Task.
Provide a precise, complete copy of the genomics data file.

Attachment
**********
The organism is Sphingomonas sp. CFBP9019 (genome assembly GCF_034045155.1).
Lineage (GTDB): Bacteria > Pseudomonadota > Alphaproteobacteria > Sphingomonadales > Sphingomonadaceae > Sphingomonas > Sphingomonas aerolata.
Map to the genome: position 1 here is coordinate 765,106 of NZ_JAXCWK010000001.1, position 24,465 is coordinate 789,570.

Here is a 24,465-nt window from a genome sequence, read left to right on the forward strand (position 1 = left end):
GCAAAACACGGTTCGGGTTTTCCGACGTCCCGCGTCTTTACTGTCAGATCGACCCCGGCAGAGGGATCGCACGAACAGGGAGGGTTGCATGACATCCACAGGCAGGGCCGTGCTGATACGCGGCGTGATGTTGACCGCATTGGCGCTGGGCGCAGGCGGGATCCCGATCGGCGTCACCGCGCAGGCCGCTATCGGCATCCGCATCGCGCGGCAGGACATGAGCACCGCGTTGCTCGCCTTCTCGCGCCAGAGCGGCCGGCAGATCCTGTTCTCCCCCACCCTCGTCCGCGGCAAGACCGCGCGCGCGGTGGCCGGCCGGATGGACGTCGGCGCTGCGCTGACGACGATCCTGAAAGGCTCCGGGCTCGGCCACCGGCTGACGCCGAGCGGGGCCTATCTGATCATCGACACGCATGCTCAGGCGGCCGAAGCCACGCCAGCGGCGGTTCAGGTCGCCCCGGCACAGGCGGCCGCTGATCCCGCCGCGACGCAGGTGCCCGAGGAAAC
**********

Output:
The organism is Sphingomonas sp. CFBP9019 (genome assembly GCF_034045155.1).
Lineage (GTDB): Bacteria > Pseudomonadota > Alphaproteobacteria > Sphingomonadales > Sphingomonadaceae > Sphingomonas > Sphingomonas aerolata.
Map to the genome: position 1 here is coordinate 765,106 of NZ_JAXCWK010000001.1, position 24,465 is coordinate 789,570.

Here is a 24,465-nt window from a genome sequence, read left to right on the forward strand (position 1 = left end):
GCAAAACACGGTTCGGGTTTTCCGACGTCCCGCGTCTTTACTGTCAGATCGACCCCGGCAGAGGGATCGCACGAACAGGGAGGGTTGCATGACATCCACAGGCAGGGCCGTGCTGATACGCGGCGTGATGTTGACCGCATTGGCGCTGGGCGCAGGCGGGATCCCGATCGGCGTCACCGCGCAGGCCGCTATCGGCATCCGCATCGCGCGGCAGGACATGAGCACCGCGTTGCTCGCCTTCTCGCGCCAGAGCGGCCGGCAGATCCTGTTCTCCCCCACCCTCGTCCGCGGCAAGACCGCGCGCGCGGTGGCCGGCCGGATGGACGTCGGCGCTGCGCTGACGACGATCCTGAAAGGCTCCGGGCTCGGCCACCGGCTGACGCCGAGCGGGGCCTATCTGATCATCGACACGCATGCTCAGGCGGCCGAAGCCACGCCAGCGGCGGTTCAGGTCGCCCCGGCACAGGCGGCCGCTGATCCCGCCGCGACGCAGGTGCCCGAGGAAAC